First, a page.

by Sedra Member, Maris Ramsay on July 5, 2013

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It is not uncommon here in the southeast to find potluck dinners at rides.  Sometimes the Ride Manager will plan a potluck for one night of a multiday.  Sometimes the riders get together and have one on a smaller scale.  Not all rigs (gasp!) have a refrigerator available.  Not all refrigerators run on propane.  Sometimes, we just have to depend on an ice chest to keep our food fresh.  How safe is our food?  How long can food sit out on the table?  How cold is cold enough, and how hot is hot enough?  And how important is it to be on time for dinner if it is a potluck?

Every year, more than 76 million cases of food borne illness occur in the United States, and the number increases yearly.   Symptoms can be mild or quite severe, and are generally worse in the most fragile:  babies, pregnant women, and the elderly.    Bacteria grow best between 40 and 140 degrees.  Most of the food served on the picnic table will be safe on the table for only about 2 hours, unless the temperature is above 90 degrees, and then limit the time on the table to 1 hour.  Once leftovers have been on the table that long, don’t keep them, and throw the leftovers away.

Do not prepare or purchase foods for the picnic more than 1 day before the event, unless it is to be frozen.  Cooked foods should be cooled rapidly in shallow pans, less than 2” deep.  Frozen foods should be defrosted in the refrigerator, not room temperature.

Cold food should be kept below 40 degrees.  Pack cold foods in a sturdy ice chest with plenty of ice or gel packs.   Wrap foods in plastic wrap and completely submerge the containers in ice.  Food will not stay cold enough to prevent bacterial growth when left on top of ice or ice packs.   Consider packing cold drinks in a separate cooler from the food, so that repeated openings and closings will not disturb the meat and other cold foods.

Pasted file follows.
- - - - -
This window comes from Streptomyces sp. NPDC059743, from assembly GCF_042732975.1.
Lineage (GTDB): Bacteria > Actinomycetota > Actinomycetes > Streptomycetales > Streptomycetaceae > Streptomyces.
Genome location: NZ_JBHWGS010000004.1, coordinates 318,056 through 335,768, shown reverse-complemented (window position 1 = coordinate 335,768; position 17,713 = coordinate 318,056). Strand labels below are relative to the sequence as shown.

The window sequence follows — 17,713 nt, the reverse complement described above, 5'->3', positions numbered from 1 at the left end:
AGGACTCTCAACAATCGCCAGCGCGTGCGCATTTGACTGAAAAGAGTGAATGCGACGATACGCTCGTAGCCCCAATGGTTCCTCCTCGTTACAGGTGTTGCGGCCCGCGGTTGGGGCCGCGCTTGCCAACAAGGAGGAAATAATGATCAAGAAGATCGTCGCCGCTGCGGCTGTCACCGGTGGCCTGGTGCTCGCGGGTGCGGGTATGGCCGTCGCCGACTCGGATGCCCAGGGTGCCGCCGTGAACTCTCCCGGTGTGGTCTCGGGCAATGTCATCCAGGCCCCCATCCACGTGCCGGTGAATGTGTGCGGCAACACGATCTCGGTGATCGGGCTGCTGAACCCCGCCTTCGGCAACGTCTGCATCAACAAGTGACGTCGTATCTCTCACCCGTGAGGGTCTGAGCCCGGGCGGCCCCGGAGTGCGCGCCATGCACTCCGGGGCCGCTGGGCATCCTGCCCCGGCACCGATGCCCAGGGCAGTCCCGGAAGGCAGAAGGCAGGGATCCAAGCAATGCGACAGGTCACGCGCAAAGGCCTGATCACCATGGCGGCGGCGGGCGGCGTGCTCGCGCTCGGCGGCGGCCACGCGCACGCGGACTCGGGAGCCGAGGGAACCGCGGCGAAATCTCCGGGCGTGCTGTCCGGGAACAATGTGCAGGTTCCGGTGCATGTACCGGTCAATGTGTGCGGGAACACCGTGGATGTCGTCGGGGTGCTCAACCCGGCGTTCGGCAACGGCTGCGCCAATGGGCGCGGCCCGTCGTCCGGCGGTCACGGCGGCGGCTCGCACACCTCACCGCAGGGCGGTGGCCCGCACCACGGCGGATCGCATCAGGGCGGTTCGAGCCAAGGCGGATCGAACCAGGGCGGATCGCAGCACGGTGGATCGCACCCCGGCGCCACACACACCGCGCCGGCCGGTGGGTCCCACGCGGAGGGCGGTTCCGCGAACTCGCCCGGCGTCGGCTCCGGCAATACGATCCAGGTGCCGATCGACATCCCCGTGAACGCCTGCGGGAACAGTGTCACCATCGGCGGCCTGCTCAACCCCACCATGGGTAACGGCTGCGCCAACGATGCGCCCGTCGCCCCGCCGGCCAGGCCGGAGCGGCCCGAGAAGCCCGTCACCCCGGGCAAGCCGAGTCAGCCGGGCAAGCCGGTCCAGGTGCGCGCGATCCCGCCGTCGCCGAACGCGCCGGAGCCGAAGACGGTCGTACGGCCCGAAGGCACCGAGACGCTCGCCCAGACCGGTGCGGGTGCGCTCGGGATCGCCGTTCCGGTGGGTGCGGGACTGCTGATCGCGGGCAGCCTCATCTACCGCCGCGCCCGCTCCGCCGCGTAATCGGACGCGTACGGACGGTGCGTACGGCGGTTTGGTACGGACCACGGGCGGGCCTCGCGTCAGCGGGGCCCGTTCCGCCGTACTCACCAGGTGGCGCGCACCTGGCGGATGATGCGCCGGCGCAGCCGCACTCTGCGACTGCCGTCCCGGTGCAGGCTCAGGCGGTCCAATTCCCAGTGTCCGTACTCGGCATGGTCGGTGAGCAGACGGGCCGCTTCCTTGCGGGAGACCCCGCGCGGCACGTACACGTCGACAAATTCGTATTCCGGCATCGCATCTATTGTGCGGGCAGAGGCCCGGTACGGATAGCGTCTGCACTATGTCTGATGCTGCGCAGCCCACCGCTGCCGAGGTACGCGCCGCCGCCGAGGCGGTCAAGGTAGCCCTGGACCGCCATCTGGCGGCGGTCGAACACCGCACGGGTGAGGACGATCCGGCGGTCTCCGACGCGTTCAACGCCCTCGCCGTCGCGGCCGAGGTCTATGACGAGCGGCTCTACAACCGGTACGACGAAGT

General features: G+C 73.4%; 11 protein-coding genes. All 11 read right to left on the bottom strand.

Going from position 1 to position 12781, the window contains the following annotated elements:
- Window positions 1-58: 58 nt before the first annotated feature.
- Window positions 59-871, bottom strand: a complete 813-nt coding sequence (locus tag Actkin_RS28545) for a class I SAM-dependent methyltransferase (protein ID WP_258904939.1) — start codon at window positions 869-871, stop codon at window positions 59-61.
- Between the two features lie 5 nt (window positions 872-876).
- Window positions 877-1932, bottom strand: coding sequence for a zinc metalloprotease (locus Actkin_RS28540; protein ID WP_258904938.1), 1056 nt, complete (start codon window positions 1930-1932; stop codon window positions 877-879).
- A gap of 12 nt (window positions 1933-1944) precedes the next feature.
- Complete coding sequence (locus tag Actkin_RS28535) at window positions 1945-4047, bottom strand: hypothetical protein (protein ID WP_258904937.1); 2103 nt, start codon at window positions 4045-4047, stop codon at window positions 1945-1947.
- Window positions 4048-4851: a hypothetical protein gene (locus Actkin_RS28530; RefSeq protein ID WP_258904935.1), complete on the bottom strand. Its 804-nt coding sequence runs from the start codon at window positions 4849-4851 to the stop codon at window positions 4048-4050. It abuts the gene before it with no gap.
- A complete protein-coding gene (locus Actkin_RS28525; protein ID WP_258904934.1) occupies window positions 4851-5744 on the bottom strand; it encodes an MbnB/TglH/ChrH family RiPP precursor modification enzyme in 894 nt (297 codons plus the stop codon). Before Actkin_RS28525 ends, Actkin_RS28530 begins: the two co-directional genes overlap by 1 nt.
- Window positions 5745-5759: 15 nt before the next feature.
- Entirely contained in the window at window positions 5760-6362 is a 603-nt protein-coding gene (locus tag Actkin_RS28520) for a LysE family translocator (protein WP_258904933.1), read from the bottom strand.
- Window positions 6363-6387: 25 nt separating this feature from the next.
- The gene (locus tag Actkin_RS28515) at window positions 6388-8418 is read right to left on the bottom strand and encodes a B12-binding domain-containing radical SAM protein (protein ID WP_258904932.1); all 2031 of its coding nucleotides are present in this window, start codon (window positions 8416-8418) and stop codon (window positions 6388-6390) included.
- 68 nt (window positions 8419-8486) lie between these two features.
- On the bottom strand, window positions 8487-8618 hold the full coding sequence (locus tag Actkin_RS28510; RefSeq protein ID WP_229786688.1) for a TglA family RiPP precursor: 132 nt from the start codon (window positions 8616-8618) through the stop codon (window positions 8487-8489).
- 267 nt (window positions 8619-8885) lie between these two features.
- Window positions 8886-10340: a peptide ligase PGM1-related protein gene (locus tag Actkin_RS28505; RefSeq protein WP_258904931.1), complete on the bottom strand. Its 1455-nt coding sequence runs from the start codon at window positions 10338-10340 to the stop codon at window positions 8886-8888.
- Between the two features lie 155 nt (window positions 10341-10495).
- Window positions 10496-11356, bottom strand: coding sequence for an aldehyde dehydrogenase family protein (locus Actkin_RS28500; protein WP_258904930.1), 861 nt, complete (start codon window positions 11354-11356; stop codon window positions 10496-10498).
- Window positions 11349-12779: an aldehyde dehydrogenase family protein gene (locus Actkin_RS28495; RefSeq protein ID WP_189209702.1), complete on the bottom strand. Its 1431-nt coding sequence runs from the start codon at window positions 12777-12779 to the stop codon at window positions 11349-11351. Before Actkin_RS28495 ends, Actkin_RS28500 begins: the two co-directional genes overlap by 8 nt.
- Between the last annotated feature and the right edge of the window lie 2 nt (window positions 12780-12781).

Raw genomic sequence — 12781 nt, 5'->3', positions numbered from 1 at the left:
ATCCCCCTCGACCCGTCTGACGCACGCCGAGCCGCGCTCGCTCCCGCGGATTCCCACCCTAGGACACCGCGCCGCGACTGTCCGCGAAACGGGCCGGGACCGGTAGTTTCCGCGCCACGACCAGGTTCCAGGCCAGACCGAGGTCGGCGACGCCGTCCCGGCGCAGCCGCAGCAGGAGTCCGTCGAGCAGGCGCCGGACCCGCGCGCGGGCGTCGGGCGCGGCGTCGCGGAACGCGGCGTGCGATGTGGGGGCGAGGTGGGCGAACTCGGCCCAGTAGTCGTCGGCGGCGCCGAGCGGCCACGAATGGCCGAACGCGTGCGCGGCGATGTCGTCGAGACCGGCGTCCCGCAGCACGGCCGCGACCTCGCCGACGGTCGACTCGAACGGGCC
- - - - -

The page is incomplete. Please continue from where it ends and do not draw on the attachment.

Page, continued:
Mayonnaise based foods should be kept chilled for as long as possible before serving, and served cold.   Despite the misconception, mayonnaise is not the culprit that causes spoilage.  It is too acidic by itself to allow bacterial growth, as is mustard and ketchup, but once it is mixed with other ingredients, especially high protein foods that have been handled a lot, bacteria will start to grow if it is allowed to get warm.  Take out only the portion that will be used in the next hour; leave the rest in the cooler.  When serving the remainder, use clean utensils.

Cut melons should be kept cold.  Before cutting, fruits with rinds can be kept at room temperature for several days, but cut watermelons and cantaloupe can cause food borne illness.  Salmonella and Shigella are often present on the rinds.  Wash the melons carefully before cutting, and then refrigerate the cut pieces.  Melons are not acidic, and the cut fruit can allow bacterial growth.

Keep hot foods at 140 degrees or hotter.  Hot foods can be wrapped in towels then newspaper and placed inside a box or heavy paper bag, but should be eaten within 1 hour.  Casseroles should be cooked to an internal temperature of 165 degrees, and then kept at least 140 degrees until served.  If electricity is available, a crock pot will keep casseroles warm enough for safety.

Foods that don’t need heat or refrigeration are smart option for those who don’t have living quarters.  Peanut butter, dried fruits, unpeeled fruits like apples and oranges, unopened cans of food, meat, fish or fruit, cookies and cakes, crackers, breads and chips.

Foods that will be cooked at the picnic should be handled as in a restaurant kitchen.  We have enough dirt and grime at a ride, more is not better.  Washing hands, utensils, and containers before cooking is appreciated.  Even better, use disposables to handle the raw meat, and use separate disposables to handle the cooked meat.  And never the twain shall meet.  Thoroughly cook the food all the way through at one time.  Never partially cook food at home with the plan to finish the process at ride camp.  This allows bacteria to grow and form toxins.  Not all toxins are inactivated by heating.  Grill chicken until there is no pink left and the juices run clear.  Burgers should be cooked until there is no pink left.  Rare beef can be cooked to 140 degrees, but hamburgers should always be cooked to 165, as the meat has been handled more and is therefore more at risk of contamination.  Marinate foods in the refrigerator.  If you are planning on using the same sauce on the cooked food, then reserve some of the sauce separately for use at the table before adding raw meat.

If you are planning on bringing food to share, please plan to bring serving utensils too.  Clean serving utensils for each dish, and don’t allow guests to serve themselves with the same utensils that they have been using to eat with.

See you on the trail!

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